I was in a convenience store in an economically depressed part of Houston recently. It was well run store – a wide variety of products stocked on the shelves, clean, and attentive customer service. But you could tell from the outside of the store, the surrounding neighborhood, and the customers that walked through the door that the area was experiencing hard times.
A few miles away I passed a Sam’s club with its emphasis on bulk buying. As you know, most of the discount stores promote the idea that you can save money by buying in large quantities. A gallon of laundry detergent will cost you less per ounce than a smaller bottle. A 48 pack of toilet paper will cost you less per roll than a four pack.
Bigger is better value. It’s true and it makes economic sense. But to get the economic value you have to be able to invest your money in the up front cost of the package. You only recognize the economic value of your investment over time. The cheaper cost per roll of a 48 pack of toilet paper only works if you can afford to buy the whole package. What happens if the consumer can’t come up with the cash to make the investment?
It got me to thinking of one of the projects that we did in Africa. The retailer that we were working with was developing c-store/fuel sites. As is typical with most oil companies, they were copying the international design of the store – 2500 to 5000 square feet of store with food service and shelves full of convenience items such as snacks, groceries, and HBA products. The problem was that they were not getting any walk in traffic – customers who lived in the high-density area near by but weren’t fuel customers.
As any good retailer does, we went out and surveyed our competition. However, our difference was that we knew that our competition was not other fuel sites but the small mom and pop stores that existed in the neighborhoods around the store. These shops could be located on the front porch of a house or in an old shipping container on the side of the road. They weren’t flash or fancy but they were local.
The thing that struck me immediately was that 1) they had about 1000 pieces on their shelves (individual items – not SKUs) and 2) the entire retail inventory of their shop must have been about $250. Lots of items with a small price point.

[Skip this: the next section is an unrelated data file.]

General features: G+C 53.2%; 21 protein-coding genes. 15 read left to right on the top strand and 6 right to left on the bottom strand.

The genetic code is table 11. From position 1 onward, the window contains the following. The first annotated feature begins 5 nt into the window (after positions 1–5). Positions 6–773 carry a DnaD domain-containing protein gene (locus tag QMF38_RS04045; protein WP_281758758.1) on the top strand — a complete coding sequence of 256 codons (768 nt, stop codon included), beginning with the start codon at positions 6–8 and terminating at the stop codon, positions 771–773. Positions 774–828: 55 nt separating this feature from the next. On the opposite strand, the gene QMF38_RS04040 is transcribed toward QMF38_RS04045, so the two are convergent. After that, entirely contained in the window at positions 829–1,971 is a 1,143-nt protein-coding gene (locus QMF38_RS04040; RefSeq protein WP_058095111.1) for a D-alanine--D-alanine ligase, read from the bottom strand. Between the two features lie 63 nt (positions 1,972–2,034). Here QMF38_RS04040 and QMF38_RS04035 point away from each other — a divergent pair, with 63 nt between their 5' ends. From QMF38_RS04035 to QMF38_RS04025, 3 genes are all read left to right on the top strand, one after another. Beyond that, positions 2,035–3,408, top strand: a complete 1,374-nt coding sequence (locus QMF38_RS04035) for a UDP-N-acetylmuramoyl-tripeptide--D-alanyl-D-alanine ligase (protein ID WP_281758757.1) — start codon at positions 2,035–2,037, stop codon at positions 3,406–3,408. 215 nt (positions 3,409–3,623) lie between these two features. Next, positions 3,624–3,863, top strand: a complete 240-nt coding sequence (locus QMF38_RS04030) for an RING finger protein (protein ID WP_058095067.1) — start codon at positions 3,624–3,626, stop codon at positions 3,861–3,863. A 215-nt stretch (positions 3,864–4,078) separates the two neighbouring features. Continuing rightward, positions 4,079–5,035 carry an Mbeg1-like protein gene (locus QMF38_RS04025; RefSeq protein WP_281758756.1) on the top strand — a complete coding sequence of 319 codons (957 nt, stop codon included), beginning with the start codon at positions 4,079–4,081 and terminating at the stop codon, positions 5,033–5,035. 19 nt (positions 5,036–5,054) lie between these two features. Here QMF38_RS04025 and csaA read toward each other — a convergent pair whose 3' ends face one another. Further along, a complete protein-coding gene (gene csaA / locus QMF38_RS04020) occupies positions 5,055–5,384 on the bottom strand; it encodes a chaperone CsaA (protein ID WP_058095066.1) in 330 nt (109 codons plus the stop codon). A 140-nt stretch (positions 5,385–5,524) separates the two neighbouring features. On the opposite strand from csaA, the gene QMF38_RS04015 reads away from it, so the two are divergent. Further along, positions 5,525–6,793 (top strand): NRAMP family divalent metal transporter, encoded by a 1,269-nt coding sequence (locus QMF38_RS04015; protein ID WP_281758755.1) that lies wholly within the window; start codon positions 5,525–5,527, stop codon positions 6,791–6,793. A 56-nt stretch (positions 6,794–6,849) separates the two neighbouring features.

That was the key to their retail strategy. Their customers only had a limited amount of cash available (and believe me, all transactions were in cash) so they could only afford to make small purchases at any given time. Rather than buy a 20 oz bottle of detergent they would buy twenty 1 ounce sachets of detergent over time. The same was true for candies, cigarettes (sold by the stick which is illegal in the US), and almost all HBA products. Beverage companies had either provided reduced sized packages or a lower price point hoping to establish customer loyalty.
More importantly, while our gross profit margin on the items in our store averaged around 27% the local shop’s margin was more like 60%. Selling smaller quantities at a higher margin to more customers. It was a hyper localized marketing strategy. We went back to our client and encouraged them to reduce the package size and price points on many of their items. Sales, and gross profit dollars, went up significantly.
Today, in the US, we need to reconsider pack sizes. We’ve seen a reduction of some packaging on immediate consumables such as drinks and snacks but these reductions are usually done to reflect calorie content (100 calories per package seems to be the magic number). I suggest we look at smaller packages for grocery and HBA items – especially in those stores that cater to the less affluent. The sale of a 5 ounce package at 45% is better than not selling 20 ounces at 30%.